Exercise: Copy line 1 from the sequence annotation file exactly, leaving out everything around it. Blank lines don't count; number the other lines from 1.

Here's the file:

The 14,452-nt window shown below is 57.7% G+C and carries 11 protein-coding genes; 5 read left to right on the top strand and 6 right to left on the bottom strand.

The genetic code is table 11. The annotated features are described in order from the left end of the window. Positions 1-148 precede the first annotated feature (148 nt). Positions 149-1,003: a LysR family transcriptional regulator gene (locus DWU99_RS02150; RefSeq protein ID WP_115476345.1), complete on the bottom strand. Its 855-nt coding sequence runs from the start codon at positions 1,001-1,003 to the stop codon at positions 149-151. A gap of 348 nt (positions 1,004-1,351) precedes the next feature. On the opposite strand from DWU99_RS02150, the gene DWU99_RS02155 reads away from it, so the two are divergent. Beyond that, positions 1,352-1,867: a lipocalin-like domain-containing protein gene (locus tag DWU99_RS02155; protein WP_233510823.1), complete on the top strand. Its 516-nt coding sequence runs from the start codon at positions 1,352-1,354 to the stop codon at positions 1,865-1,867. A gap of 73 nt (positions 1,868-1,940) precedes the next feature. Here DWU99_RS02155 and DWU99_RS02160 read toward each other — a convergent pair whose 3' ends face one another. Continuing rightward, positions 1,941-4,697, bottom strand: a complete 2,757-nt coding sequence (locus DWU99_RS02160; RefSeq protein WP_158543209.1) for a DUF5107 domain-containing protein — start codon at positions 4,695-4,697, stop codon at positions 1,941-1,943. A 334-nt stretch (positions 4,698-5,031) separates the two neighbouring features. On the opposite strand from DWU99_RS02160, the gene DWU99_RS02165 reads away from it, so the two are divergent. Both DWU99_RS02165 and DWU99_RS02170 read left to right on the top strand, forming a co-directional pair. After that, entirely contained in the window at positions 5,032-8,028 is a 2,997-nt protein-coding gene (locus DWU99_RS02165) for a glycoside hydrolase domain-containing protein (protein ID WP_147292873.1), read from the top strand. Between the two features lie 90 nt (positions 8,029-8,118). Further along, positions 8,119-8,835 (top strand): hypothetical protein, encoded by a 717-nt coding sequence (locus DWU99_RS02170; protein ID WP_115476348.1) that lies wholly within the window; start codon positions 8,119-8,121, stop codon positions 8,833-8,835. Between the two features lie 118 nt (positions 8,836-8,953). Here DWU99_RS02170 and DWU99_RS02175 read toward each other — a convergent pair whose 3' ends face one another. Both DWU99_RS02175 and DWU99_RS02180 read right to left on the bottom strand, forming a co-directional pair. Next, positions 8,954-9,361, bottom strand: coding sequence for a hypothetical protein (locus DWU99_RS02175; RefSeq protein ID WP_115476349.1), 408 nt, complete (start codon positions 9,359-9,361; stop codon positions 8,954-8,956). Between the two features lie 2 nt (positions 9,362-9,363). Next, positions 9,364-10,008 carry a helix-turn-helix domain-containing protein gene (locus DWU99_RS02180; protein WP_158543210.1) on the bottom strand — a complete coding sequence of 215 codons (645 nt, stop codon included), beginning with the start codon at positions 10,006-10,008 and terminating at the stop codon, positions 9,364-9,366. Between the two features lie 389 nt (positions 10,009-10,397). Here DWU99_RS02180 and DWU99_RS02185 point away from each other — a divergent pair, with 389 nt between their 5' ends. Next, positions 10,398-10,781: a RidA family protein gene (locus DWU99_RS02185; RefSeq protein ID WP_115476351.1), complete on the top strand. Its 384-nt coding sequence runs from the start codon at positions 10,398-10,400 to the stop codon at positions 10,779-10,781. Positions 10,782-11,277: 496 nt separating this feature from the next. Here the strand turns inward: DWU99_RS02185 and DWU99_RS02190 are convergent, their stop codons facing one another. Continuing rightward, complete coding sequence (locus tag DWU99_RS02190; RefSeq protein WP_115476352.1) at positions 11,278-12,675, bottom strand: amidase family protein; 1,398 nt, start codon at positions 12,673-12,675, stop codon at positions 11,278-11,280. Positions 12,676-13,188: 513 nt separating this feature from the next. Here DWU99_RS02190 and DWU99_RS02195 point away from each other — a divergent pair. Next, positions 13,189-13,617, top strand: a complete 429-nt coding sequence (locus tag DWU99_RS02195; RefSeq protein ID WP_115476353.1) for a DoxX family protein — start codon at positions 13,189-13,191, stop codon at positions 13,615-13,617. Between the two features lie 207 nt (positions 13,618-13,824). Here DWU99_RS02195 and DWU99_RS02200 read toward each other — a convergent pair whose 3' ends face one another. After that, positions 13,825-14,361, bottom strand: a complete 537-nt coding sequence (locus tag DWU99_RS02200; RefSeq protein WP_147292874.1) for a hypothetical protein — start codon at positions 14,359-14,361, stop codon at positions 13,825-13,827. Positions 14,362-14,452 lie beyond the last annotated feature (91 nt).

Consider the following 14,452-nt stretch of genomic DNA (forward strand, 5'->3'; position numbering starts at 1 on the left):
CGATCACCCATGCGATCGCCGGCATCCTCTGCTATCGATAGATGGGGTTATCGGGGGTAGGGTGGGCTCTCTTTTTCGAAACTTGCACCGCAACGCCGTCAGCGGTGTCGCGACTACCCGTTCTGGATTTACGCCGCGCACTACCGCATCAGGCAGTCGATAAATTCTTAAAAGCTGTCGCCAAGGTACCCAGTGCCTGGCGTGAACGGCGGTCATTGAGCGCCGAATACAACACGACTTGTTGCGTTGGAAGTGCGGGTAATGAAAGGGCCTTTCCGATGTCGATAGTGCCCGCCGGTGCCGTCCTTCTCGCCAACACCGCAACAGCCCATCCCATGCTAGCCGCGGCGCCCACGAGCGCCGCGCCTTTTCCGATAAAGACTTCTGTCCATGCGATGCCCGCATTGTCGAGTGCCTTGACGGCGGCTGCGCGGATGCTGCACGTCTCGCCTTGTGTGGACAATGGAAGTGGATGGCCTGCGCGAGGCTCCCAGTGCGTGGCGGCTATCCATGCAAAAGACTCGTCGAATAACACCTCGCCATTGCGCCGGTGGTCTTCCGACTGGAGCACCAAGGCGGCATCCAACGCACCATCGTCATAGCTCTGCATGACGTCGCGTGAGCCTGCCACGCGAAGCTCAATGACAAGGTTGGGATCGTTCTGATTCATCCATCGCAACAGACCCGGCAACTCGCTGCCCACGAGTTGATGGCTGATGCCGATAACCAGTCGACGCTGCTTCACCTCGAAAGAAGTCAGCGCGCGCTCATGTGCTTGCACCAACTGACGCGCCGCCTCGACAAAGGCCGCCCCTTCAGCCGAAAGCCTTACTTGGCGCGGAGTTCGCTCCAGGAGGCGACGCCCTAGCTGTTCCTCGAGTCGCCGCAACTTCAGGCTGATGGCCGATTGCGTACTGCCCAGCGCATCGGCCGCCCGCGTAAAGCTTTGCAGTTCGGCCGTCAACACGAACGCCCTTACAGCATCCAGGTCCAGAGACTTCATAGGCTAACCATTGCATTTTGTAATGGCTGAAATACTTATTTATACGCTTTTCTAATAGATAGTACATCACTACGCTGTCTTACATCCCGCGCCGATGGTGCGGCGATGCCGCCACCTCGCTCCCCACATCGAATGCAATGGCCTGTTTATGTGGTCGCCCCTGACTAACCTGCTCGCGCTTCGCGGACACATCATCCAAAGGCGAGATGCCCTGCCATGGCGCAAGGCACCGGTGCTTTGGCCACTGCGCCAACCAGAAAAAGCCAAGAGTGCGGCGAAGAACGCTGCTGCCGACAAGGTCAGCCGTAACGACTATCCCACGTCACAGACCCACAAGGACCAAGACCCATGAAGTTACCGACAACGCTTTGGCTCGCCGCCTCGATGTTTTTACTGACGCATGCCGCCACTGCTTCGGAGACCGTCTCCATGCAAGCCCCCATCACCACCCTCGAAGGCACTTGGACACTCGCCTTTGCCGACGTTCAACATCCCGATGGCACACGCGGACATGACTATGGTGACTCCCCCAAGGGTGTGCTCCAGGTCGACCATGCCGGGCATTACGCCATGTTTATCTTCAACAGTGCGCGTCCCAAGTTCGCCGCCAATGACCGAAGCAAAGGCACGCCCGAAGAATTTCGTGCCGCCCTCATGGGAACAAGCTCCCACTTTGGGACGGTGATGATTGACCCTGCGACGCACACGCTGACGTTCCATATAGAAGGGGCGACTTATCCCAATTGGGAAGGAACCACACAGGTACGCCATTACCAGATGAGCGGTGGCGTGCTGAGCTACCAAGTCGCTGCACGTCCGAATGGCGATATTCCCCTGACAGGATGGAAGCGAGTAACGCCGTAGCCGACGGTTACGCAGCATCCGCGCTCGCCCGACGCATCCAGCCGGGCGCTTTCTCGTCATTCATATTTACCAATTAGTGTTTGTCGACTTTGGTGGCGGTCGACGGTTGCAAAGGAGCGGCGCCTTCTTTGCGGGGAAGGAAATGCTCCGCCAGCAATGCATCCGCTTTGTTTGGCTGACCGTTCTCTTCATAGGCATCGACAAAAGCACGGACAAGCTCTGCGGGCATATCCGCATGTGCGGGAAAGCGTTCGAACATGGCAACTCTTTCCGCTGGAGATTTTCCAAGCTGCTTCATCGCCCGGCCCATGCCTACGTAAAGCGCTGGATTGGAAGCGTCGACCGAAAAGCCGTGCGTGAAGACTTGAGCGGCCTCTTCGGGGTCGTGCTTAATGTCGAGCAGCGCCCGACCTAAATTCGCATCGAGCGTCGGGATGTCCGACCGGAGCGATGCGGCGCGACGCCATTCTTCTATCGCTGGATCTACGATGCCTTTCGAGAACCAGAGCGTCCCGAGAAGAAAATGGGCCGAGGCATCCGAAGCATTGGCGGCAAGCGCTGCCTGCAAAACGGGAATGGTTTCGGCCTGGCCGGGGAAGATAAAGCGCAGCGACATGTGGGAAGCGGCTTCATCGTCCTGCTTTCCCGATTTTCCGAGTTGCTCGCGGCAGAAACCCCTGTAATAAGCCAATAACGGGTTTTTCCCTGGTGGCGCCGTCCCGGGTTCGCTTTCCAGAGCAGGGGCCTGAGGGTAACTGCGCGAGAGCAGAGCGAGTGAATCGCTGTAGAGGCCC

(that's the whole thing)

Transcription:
The 14,452-nt window shown below is 57.7% G+C and carries 11 protein-coding genes; 5 read left to right on the top strand and 6 right to left on the bottom strand.